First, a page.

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1.
Zoologia (Curitiba) ; 35: 1-8, 2018. tab, ilus
Artigo em Inglês | VETINDEX | ID: vti-733987

Resumo

Identification of the predators of bird nests is essential to test ecological and evolutionary hypotheses and to make practical management decisions. A variety of nest monitoring devices have been proposed but many remain difficult to set up in the field. The aim of this study was to test camera traps as a potential tool to study predation of natural nests in a tropical rainforest environment. Specifically, we registered the predators, assessed their size range, and we compared the use of one and two cameras per nest. Of 122 nests from 24 bird species, 45 (37%) were depredated, and the cameras recorded the predator species in 29 of the total of depredated nests (64%). We identified predators in eight of 16 depredated nests (50%) in which we used one camera trap per nest, and we identified predators in 21 of 29 depredated nests (72%) when we used two camera traps per nest. The predators included six species of birds and six species of mammals, with body masses varying from 20 g to 16.5 kg. Causes for 10 of the 16 detection failures were identified and are discussed. These results suggest that camera traps are viable tools to investigate nest predation in a tropical rainforest area.(AU)


Assuntos
Animais , Aves , COMPORTAMENTO PREDATَ , Fotografia/instrumentação , Floresta Úmida , Brasil
2.
Zoologia (Curitiba, Impr.) ; 35: 1-8, 2018. tab, ilus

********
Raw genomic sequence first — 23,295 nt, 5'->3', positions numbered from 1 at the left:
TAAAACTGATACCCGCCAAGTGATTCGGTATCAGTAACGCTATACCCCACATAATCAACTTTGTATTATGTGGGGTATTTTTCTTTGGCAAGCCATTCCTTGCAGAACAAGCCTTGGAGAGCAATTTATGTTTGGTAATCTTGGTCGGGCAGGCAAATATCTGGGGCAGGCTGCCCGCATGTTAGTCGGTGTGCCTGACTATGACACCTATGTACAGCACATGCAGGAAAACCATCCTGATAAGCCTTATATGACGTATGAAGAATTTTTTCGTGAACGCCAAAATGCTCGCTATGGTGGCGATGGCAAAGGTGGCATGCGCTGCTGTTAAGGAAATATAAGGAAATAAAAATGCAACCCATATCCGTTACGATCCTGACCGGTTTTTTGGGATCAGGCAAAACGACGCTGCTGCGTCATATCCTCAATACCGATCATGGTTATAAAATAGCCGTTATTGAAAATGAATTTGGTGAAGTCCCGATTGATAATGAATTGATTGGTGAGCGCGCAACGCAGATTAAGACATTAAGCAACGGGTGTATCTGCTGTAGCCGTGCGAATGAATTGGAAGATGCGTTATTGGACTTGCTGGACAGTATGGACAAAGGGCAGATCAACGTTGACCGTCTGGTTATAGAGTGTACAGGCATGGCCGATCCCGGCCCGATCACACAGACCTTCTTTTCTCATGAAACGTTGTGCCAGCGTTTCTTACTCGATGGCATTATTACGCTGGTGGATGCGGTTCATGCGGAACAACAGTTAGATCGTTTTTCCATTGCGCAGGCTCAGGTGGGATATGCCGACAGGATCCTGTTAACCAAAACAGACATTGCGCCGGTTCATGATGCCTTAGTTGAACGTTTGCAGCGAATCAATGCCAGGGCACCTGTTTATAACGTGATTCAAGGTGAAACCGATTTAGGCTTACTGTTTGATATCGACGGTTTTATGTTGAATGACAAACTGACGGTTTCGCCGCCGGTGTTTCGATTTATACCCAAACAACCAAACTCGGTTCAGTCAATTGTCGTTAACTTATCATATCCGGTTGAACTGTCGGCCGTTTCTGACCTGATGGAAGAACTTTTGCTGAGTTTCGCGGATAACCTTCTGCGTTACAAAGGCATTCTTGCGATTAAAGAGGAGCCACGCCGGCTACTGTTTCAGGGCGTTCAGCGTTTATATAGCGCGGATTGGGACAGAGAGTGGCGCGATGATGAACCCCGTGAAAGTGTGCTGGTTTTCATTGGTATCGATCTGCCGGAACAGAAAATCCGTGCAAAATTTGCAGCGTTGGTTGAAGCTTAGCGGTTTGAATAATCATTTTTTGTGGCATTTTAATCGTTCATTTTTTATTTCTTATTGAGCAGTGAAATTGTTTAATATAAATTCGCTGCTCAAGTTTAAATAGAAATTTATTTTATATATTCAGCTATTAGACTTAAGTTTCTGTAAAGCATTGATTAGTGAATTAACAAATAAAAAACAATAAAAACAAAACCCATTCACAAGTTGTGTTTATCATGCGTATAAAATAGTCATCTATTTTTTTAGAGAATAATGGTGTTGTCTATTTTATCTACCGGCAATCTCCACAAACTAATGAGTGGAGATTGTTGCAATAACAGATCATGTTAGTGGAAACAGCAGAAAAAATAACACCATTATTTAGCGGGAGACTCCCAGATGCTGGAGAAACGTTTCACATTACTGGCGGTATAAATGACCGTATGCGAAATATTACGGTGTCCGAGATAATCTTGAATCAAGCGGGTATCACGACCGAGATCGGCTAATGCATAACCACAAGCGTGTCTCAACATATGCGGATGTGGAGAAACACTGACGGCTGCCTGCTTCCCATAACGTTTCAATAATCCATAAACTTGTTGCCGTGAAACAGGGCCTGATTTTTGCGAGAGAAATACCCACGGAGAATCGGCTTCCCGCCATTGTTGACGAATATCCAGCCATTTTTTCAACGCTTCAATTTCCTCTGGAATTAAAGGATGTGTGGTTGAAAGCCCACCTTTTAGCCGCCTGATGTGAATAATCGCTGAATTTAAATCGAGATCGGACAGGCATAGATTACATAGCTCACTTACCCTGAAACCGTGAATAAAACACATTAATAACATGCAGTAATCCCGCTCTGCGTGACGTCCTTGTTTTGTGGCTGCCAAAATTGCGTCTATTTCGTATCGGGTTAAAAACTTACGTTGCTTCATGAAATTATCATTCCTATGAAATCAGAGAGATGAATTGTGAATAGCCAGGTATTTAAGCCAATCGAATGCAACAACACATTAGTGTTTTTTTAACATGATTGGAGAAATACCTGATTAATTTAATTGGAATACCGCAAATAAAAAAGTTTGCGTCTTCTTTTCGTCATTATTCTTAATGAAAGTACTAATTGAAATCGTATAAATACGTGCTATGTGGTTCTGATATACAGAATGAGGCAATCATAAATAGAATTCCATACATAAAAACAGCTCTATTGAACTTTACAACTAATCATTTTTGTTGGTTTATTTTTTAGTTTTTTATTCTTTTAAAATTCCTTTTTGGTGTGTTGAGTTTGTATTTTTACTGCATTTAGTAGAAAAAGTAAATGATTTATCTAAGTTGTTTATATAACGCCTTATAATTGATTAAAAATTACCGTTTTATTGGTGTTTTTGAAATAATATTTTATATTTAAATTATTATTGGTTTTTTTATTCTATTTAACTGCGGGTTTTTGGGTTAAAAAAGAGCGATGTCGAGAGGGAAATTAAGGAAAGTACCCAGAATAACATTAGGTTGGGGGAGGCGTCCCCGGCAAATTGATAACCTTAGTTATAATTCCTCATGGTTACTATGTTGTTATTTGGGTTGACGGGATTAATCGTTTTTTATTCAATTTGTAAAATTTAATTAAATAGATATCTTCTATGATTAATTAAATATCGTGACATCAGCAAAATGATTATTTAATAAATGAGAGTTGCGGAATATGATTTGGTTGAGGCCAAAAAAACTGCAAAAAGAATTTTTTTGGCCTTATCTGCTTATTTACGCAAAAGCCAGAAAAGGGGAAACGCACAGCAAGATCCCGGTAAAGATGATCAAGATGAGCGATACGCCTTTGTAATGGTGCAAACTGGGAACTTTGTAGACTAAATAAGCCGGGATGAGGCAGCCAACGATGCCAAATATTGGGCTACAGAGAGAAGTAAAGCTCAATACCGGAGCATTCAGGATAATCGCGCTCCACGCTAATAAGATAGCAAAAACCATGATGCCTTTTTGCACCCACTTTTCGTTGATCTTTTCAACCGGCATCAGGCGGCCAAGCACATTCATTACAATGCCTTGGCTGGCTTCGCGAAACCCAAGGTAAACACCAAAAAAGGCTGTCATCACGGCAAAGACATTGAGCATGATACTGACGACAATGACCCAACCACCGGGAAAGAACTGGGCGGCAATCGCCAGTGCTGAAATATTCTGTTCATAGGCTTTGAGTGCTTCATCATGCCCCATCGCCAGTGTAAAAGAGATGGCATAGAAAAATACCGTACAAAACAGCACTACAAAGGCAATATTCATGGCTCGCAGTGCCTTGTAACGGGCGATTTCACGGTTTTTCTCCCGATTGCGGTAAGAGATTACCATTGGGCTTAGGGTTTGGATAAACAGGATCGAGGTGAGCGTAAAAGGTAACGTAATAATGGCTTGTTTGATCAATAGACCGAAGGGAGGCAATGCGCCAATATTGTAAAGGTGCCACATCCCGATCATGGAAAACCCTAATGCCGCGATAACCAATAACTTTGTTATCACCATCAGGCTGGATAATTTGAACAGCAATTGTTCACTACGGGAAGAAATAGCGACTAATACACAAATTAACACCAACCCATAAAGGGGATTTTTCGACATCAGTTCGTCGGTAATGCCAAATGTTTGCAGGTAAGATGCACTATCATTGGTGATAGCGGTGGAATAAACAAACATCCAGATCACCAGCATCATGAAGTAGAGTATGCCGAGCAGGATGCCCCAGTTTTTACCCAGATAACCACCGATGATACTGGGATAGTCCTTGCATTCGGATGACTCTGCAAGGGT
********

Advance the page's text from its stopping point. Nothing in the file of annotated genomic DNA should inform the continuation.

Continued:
Artigo em Inglês | VETINDEX | ID: biblio-1504514

Resumo

Identification of the predators of bird nests is essential to test ecological and evolutionary hypotheses and to make practical management decisions. A variety of nest monitoring devices have been proposed but many remain difficult to set up in the field. The aim of this study was to test camera traps as a potential tool to study predation of natural nests in a tropical rainforest environment. Specifically, we registered the predators, assessed their size range, and we compared the use of one and two cameras per nest. Of 122 nests from 24 bird species, 45 (37%) were depredated, and the cameras recorded the predator species in 29 of the total of depredated nests (64%). We identified predators in eight of 16 depredated nests (50%) in which we used one camera trap per nest, and we identified predators in 21 of 29 depredated nests (72%) when we used two camera traps per nest. The predators included six species of birds and six species of mammals, with body masses varying from 20 g to 16.5 kg. Causes for 10 of the 16 detection failures were identified and are discussed. These results suggest that camera traps are viable tools to investigate nest predation in a tropical rainforest area.


Assuntos
Animais , Aves , Fotografia/instrumentação , Brasil , Floresta Úmida
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